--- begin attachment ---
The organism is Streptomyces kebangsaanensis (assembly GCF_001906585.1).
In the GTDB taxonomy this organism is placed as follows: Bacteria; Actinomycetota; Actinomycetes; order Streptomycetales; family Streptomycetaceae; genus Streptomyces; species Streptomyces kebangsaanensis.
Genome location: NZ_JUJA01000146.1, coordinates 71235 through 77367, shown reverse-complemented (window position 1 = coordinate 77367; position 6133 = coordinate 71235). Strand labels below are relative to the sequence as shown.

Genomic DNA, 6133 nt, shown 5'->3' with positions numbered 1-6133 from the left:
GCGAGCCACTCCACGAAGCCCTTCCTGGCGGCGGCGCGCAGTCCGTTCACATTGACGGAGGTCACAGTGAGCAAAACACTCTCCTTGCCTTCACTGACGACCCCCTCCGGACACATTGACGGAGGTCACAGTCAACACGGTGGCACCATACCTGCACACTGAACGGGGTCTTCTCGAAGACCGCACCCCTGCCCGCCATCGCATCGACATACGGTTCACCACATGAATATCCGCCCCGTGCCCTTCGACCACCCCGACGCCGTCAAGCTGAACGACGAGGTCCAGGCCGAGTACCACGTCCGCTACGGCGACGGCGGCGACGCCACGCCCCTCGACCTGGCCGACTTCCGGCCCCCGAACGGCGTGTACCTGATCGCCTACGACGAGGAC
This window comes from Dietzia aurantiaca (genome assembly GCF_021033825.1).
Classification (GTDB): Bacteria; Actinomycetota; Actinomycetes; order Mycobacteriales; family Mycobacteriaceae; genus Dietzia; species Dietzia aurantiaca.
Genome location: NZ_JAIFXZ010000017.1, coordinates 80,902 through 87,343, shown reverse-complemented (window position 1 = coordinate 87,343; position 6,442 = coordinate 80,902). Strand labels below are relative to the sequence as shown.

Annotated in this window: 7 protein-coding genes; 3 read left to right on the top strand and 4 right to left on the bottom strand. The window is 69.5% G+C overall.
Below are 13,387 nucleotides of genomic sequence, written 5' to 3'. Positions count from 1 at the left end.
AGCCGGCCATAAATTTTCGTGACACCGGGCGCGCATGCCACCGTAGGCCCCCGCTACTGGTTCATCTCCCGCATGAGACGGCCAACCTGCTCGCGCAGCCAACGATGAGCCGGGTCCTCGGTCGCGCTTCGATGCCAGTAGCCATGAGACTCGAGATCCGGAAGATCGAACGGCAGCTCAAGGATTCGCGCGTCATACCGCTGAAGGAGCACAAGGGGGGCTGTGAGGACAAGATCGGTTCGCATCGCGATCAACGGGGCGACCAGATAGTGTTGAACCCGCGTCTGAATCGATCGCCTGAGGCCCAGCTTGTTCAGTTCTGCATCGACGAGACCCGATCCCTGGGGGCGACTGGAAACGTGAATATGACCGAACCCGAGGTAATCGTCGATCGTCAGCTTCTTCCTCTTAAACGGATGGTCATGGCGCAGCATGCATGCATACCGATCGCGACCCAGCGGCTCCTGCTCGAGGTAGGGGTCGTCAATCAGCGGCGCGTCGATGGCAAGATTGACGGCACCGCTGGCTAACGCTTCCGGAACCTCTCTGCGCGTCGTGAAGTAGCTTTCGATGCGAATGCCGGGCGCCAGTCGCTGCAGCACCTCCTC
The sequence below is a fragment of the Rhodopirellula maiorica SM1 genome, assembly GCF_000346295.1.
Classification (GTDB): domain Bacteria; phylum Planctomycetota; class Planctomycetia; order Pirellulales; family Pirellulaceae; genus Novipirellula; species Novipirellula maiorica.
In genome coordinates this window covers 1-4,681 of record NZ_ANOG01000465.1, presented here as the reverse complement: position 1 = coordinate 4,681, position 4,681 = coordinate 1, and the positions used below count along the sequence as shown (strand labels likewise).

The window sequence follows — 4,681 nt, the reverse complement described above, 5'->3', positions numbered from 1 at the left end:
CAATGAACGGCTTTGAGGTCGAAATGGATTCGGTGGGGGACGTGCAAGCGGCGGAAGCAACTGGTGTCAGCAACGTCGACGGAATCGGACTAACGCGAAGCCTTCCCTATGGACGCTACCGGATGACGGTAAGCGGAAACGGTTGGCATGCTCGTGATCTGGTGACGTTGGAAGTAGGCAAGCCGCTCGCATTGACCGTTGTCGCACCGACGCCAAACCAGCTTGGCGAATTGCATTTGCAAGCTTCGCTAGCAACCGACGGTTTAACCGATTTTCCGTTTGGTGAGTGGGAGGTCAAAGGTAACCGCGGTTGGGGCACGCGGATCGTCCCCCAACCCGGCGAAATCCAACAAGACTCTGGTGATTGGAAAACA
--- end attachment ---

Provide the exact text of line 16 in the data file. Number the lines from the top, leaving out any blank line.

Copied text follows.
CAATGAACGGCTTTGAGGTCGAAATGGATTCGGTGGGGGACGTGCAAGCGGCGGAAGCAACTGGTGTCAGCAACGTCGACGGAATCGGACTAACGCGAAGCCTTCCCTATGGACGCTACCGGATGACGGTAAGCGGAAACGGTTGGCATGCTCGTGATCTGGTGACGTTGGAAGTAGGCAAGCCGCTCGCATTGACCGTTGTCGCACCGACGCCAAACCAGCTTGGCGAATTGCATTTGCAAGCTTCGCTAGCAACCGACGGTTTAACCGATTTTCCGTTTGGTGAGTGGGAGGTCAAAGGTAACCGCGGTTGGGGCACGCGGATCGTCCCCCAACCCGGCGAAATCCAACAAGACTCTGGTGATTGGAAAACA